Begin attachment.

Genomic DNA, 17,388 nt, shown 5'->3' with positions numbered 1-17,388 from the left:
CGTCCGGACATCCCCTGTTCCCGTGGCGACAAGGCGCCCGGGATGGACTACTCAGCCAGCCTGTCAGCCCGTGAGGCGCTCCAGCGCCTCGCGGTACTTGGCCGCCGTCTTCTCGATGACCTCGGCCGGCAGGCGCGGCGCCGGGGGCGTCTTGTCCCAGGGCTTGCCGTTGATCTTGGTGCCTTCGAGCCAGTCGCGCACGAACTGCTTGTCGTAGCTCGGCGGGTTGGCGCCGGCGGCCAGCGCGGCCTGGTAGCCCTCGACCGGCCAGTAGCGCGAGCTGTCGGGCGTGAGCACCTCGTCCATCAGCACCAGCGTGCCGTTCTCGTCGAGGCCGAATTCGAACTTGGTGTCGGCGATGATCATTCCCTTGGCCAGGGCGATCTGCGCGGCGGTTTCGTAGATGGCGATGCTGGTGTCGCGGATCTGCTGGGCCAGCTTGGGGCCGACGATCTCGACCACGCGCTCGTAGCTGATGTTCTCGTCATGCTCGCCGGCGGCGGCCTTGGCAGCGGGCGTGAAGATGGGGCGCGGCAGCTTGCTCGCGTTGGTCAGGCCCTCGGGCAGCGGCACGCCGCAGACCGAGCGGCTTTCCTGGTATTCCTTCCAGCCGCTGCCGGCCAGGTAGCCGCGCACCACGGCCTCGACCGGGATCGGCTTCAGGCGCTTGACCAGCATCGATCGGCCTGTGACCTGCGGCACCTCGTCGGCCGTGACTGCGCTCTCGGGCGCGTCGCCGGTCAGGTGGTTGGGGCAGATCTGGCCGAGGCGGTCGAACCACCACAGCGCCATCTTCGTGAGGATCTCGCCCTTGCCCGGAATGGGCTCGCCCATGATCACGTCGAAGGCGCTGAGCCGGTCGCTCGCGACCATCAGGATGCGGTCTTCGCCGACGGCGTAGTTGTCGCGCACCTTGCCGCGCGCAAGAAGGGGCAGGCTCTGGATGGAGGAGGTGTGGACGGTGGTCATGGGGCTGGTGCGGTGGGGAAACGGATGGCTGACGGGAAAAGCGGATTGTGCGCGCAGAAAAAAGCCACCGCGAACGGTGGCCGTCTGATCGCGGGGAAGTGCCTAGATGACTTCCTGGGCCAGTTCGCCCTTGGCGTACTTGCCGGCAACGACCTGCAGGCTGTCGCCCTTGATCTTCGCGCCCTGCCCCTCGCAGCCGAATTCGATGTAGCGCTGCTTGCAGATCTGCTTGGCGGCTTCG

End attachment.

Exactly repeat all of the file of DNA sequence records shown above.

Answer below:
Genomic DNA, 17,388 nt, shown 5'->3' with positions numbered 1-17,388 from the left:
CGTCCGGACATCCCCTGTTCCCGTGGCGACAAGGCGCCCGGGATGGACTACTCAGCCAGCCTGTCAGCCCGTGAGGCGCTCCAGCGCCTCGCGGTACTTGGCCGCCGTCTTCTCGATGACCTCGGCCGGCAGGCGCGGCGCCGGGGGCGTCTTGTCCCAGGGCTTGCCGTTGATCTTGGTGCCTTCGAGCCAGTCGCGCACGAACTGCTTGTCGTAGCTCGGCGGGTTGGCGCCGGCGGCCAGCGCGGCCTGGTAGCCCTCGACCGGCCAGTAGCGCGAGCTGTCGGGCGTGAGCACCTCGTCCATCAGCACCAGCGTGCCGTTCTCGTCGAGGCCGAATTCGAACTTGGTGTCGGCGATGATCATTCCCTTGGCCAGGGCGATCTGCGCGGCGGTTTCGTAGATGGCGATGCTGGTGTCGCGGATCTGCTGGGCCAGCTTGGGGCCGACGATCTCGACCACGCGCTCGTAGCTGATGTTCTCGTCATGCTCGCCGGCGGCGGCCTTGGCAGCGGGCGTGAAGATGGGGCGCGGCAGCTTGCTCGCGTTGGTCAGGCCCTCGGGCAGCGGCACGCCGCAGACCGAGCGGCTTTCCTGGTATTCCTTCCAGCCGCTGCCGGCCAGGTAGCCGCGCACCACGGCCTCGACCGGGATCGGCTTCAGGCGCTTGACCAGCATCGATCGGCCTGTGACCTGCGGCACCTCGTCGGCCGTGACTGCGCTCTCGGGCGCGTCGCCGGTCAGGTGGTTGGGGCAGATCTGGCCGAGGCGGTCGAACCACCACAGCGCCATCTTCGTGAGGATCTCGCCCTTGCCCGGAATGGGCTCGCCCATGATCACGTCGAAGGCGCTGAGCCGGTCGCTCGCGACCATCAGGATGCGGTCTTCGCCGACGGCGTAGTTGTCGCGCACCTTGCCGCGCGCAAGAAGGGGCAGGCTCTGGATGGAGGAGGTGTGGACGGTGGTCATGGGGCTGGTGCGGTGGGGAAACGGATGGCTGACGGGAAAAGCGGATTGTGCGCGCAGAAAAAAGCCACCGCGAACGGTGGCCGTCTGATCGCGGGGAAGTGCCTAGATGACTTCCTGGGCCAGTTCGCCCTTGGCGTACTTGCCGGCAACGACCTGCAGGCTGTCGCCCTTGATCTTCGCGCCCTGCCCCTCGCAGCCGAATTCGATGTAGCGCTGCTTGCAGATCTGCTTGGCGGCTTCG